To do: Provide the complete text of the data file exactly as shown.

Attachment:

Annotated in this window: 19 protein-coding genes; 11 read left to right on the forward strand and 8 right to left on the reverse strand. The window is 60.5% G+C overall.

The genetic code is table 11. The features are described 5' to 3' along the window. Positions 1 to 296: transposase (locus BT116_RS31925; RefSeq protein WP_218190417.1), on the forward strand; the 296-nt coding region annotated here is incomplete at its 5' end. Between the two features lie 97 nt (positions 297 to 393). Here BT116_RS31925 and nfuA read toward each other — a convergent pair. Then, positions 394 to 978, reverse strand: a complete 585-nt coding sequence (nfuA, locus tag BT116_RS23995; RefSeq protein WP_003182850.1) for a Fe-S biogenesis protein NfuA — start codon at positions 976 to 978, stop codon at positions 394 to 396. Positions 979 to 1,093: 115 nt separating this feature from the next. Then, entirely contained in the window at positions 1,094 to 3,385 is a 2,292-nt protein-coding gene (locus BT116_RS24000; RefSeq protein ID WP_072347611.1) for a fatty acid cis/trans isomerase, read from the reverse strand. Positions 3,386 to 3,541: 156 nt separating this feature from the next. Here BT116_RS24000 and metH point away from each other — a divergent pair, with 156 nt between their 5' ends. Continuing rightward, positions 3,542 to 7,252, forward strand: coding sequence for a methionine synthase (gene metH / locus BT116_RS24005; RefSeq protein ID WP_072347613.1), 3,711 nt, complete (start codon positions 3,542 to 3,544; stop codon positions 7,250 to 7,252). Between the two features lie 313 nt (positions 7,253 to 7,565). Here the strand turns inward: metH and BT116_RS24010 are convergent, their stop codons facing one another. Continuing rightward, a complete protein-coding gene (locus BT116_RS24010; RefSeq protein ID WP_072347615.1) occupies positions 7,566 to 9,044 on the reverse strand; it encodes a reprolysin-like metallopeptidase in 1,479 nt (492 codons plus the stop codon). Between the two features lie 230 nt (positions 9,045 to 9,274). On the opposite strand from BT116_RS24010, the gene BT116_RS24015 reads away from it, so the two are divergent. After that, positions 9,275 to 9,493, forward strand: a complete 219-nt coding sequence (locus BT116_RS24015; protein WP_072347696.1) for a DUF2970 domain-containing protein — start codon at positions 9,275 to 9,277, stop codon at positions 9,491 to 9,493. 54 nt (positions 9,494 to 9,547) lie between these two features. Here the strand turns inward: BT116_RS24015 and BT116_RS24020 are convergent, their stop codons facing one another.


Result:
Annotated in this window: 19 protein-coding genes; 11 read left to right on the forward strand and 8 right to left on the reverse strand. The window is 60.5% G+C overall.

The genetic code is table 11. The features are described 5' to 3' along the window. Positions 1 to 296: transposase (locus BT116_RS31925; RefSeq protein WP_218190417.1), on the forward strand; the 296-nt coding region annotated here is incomplete at its 5' end. Between the two features lie 97 nt (positions 297 to 393). Here BT116_RS31925 and nfuA read toward each other — a convergent pair. Then, positions 394 to 978, reverse strand: a complete 585-nt coding sequence (nfuA, locus tag BT116_RS23995; RefSeq protein WP_003182850.1) for a Fe-S biogenesis protein NfuA — start codon at positions 976 to 978, stop codon at positions 394 to 396. Positions 979 to 1,093: 115 nt separating this feature from the next. Then, entirely contained in the window at positions 1,094 to 3,385 is a 2,292-nt protein-coding gene (locus BT116_RS24000; RefSeq protein ID WP_072347611.1) for a fatty acid cis/trans isomerase, read from the reverse strand. Positions 3,386 to 3,541: 156 nt separating this feature from the next. Here BT116_RS24000 and metH point away from each other — a divergent pair, with 156 nt between their 5' ends. Continuing rightward, positions 3,542 to 7,252, forward strand: coding sequence for a methionine synthase (gene metH / locus BT116_RS24005; RefSeq protein ID WP_072347613.1), 3,711 nt, complete (start codon positions 3,542 to 3,544; stop codon positions 7,250 to 7,252). Between the two features lie 313 nt (positions 7,253 to 7,565). Here the strand turns inward: metH and BT116_RS24010 are convergent, their stop codons facing one another. Continuing rightward, a complete protein-coding gene (locus BT116_RS24010; RefSeq protein ID WP_072347615.1) occupies positions 7,566 to 9,044 on the reverse strand; it encodes a reprolysin-like metallopeptidase in 1,479 nt (492 codons plus the stop codon). Between the two features lie 230 nt (positions 9,045 to 9,274). On the opposite strand from BT116_RS24010, the gene BT116_RS24015 reads away from it, so the two are divergent. After that, positions 9,275 to 9,493, forward strand: a complete 219-nt coding sequence (locus BT116_RS24015; protein WP_072347696.1) for a DUF2970 domain-containing protein — start codon at positions 9,275 to 9,277, stop codon at positions 9,491 to 9,493. 54 nt (positions 9,494 to 9,547) lie between these two features. Here the strand turns inward: BT116_RS24015 and BT116_RS24020 are convergent, their stop codons facing one another.